Assemblies, Solutions and Projects in VB .NET
By: Steven Holzner in VB.net Tutorials on 2008-11-25
You combine assemblies to form .NET applications, and although we won't deal with them directly very often, we need to get the terminology down. An assembly holds the Intermediate Language modules for your application. When you create an application in VB .NET and run it, VB .NET creates one or more assemblies, which are run by the CLR. That is, assemblies are how your applications interact with the .NET framework instead of the EXE or DLL files of VB6.
Here's what's in a .NET assembly: first is the manifest-similar to a table of contents-giving the name and version of the assembly. The manifest also lists the other assemblies needed to support this one, and explains how to handle security issues. The actual meat of the assembly is made up of modules, which are internal files of IL code, ready to run. That's how VB .NET stores the IL it creates, in modules inside assemblies. Each module, in turn, contains types-the classes and interfaces that your code has defined, and that the assembly has to know about to let the various modules interact with each other.
We won't deal with assemblies directly much, because all that's needed happens behind the scenes with the CLR and the .NET framework-but we do have to know the terminology, because you'll hear these terms frequently when using VB .NET. For example, to set the version of a Visual Basic project, you edit its AssemblyInfo.vb file in the Visual Basic IDE.
Solutions and Projects
When you created applications in Visual Basic 6.0, you created projects. Each project held the code and data for an application, ActiveX control, or whatever else you wanted to build. If you wanted to combine projects together, you created a project group. In VB .NET, however, project groups have become far more integral to the development process, and now they're called solutions.
By default, when you create a new project in VB .NET, Visual Basic will create a new solution first, and then add a project to that solution. If we were to add new projects to the current solution (which you can do with the New Project dialog box), those new projects would appear in the Solution Explorer as part of the current solution. This is a change from VB6, where you created projects by default, not project groups. It's also worth noting that Microsoft calls the files in each project, such as the files for a form, items. So the terminology here is that solutions contain projects, and these in turn contain items.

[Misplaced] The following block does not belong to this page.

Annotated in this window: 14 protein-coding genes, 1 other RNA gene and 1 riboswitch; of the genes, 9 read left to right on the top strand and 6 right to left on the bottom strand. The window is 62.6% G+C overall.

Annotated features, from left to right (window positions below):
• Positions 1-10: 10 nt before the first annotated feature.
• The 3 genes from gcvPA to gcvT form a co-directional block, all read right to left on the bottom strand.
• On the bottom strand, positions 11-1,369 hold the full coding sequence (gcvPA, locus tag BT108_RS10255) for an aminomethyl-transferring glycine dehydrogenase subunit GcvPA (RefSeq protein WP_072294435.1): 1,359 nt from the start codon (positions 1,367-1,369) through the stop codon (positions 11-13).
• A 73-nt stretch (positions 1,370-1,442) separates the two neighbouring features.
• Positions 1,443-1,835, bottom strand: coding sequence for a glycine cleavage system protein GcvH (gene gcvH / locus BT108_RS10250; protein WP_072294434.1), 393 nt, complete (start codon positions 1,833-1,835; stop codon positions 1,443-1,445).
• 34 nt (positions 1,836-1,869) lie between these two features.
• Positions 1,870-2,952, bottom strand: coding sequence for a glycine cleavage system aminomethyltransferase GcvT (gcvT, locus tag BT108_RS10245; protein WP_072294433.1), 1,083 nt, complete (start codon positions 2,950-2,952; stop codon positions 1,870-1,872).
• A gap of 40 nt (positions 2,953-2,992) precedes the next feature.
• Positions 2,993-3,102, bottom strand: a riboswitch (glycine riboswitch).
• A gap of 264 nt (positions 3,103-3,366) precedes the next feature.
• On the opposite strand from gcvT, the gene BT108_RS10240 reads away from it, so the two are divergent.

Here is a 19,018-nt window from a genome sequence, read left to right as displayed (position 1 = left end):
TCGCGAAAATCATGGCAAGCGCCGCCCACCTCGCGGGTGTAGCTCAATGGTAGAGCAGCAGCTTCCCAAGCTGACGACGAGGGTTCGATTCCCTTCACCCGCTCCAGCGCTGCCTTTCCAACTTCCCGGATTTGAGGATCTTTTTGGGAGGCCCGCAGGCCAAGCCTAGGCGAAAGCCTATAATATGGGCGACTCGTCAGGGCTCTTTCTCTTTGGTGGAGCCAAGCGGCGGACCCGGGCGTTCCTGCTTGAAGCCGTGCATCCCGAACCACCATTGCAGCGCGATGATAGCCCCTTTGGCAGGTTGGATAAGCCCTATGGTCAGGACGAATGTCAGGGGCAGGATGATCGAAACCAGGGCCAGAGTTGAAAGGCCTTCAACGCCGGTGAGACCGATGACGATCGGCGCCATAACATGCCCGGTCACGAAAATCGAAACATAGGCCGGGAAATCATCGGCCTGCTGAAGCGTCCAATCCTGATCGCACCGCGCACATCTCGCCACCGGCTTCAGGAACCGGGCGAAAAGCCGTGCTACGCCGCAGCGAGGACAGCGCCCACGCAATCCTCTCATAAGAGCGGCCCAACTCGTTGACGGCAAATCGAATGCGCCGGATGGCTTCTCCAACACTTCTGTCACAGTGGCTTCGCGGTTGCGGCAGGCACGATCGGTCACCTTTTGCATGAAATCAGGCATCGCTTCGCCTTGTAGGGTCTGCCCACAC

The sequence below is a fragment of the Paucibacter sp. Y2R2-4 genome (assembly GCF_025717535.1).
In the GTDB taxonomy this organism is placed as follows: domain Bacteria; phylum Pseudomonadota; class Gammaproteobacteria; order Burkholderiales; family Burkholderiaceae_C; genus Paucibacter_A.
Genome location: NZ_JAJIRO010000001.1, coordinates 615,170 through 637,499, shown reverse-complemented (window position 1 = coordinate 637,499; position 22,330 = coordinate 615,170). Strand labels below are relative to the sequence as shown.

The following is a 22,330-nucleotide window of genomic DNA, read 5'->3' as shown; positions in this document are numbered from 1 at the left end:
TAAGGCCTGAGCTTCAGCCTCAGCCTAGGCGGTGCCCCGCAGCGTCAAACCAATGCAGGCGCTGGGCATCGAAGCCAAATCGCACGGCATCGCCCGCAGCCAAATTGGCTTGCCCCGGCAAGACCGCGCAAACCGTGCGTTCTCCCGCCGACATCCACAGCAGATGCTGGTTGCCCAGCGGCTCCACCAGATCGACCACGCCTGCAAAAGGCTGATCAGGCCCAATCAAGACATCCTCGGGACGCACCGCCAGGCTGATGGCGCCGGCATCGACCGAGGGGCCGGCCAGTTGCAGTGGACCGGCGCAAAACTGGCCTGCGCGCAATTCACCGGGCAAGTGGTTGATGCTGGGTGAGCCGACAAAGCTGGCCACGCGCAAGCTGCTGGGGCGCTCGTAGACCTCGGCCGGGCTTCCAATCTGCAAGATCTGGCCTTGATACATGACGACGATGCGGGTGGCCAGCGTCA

This policy contains information about your privacy. By posting, you are declaring that you understand this policy:
- Your name, rating, website address, town, country, state and comment will be publicly displayed if entered.
- Aside from the data entered into these form fields, other stored data about your comment will include:
- Your IP address (not displayed)
- The time/date of your submission (displayed)
- Your email address will not be shared. It is collected for only two reasons:
- Administrative purposes, should a need to contact you arise.
- To inform you of new comments, should you subscribe to receive notifications.
- A cookie may be set on your computer. This is used to remember your inputs. It will expire by itself.
This policy is subject to change at any time and without notice.
These terms and conditions contain rules about posting comments. By submitting a comment, you are declaring that you agree with these rules:
- Although the administrator will attempt to moderate comments, it is impossible for every comment to have been moderated at any given time.
- You acknowledge that all comments express the views and opinions of the original author and not those of the administrator.
- You agree not to post any material which is knowingly false, obscene, hateful, threatening, harassing or invasive of a person's privacy.
- The administrator has the right to edit, move or remove any comment for any reason and without notice.
Failure to comply with these rules may result in being banned from submitting further comments.
These terms and conditions are subject to change at any time and without notice.
- Data Science
- React Native
- Cloud Computing
- Java Beans
- Mac OS X
- Office 365
- Tech Reviews
Changes in Controls from VB6 to VB.net
Throwing a Custom Exception in VB.net
Throwing an Exception in VB.net
Using Multiple Catch Statements in VB.net
Exception Filtering in the Catch Block in VB.net
Raising an Exception Intentionally in VB.net
Getting an Exception's Number and Description in VB.net
Using On Error GoTo 0 in VB.net
Using Resume Next and Resume Line in VB.net
Preserving a Variable's Values between Procedure Calls in VB.net
Specifying Optional Arguments with default values in Procedures in VB.net